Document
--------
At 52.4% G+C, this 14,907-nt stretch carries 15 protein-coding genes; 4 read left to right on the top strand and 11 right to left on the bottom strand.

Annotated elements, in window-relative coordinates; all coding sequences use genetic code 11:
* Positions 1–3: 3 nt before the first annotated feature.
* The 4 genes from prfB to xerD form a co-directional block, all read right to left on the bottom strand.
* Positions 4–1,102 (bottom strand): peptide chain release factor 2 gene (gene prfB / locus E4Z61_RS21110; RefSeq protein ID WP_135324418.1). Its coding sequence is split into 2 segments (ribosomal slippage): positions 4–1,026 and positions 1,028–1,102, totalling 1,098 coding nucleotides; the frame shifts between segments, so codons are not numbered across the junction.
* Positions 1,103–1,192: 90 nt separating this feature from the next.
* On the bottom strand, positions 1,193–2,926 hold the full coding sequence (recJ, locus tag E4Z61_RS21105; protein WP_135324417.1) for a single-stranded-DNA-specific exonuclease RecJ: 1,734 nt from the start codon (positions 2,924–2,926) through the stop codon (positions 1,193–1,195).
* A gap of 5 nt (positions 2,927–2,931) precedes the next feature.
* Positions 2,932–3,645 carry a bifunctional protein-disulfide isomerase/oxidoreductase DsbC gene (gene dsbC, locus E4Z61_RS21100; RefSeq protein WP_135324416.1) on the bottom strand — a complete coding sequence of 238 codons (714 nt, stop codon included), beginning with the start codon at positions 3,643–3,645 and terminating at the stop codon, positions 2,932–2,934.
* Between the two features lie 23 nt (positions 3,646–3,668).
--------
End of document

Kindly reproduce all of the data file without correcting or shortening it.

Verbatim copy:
At 52.4% G+C, this 14,907-nt stretch carries 15 protein-coding genes; 4 read left to right on the top strand and 11 right to left on the bottom strand.

Annotated elements, in window-relative coordinates; all coding sequences use genetic code 11:
* Positions 1–3: 3 nt before the first annotated feature.
* The 4 genes from prfB to xerD form a co-directional block, all read right to left on the bottom strand.
* Positions 4–1,102 (bottom strand): peptide chain release factor 2 gene (gene prfB / locus E4Z61_RS21110; RefSeq protein ID WP_135324418.1). Its coding sequence is split into 2 segments (ribosomal slippage): positions 4–1,026 and positions 1,028–1,102, totalling 1,098 coding nucleotides; the frame shifts between segments, so codons are not numbered across the junction.
* Positions 1,103–1,192: 90 nt separating this feature from the next.
* On the bottom strand, positions 1,193–2,926 hold the full coding sequence (recJ, locus tag E4Z61_RS21105; protein WP_135324417.1) for a single-stranded-DNA-specific exonuclease RecJ: 1,734 nt from the start codon (positions 2,924–2,926) through the stop codon (positions 1,193–1,195).
* A gap of 5 nt (positions 2,927–2,931) precedes the next feature.
* Positions 2,932–3,645 carry a bifunctional protein-disulfide isomerase/oxidoreductase DsbC gene (gene dsbC, locus E4Z61_RS21100; RefSeq protein WP_135324416.1) on the bottom strand — a complete coding sequence of 238 codons (714 nt, stop codon included), beginning with the start codon at positions 3,643–3,645 and terminating at the stop codon, positions 2,932–2,934.
* Between the two features lie 23 nt (positions 3,646–3,668).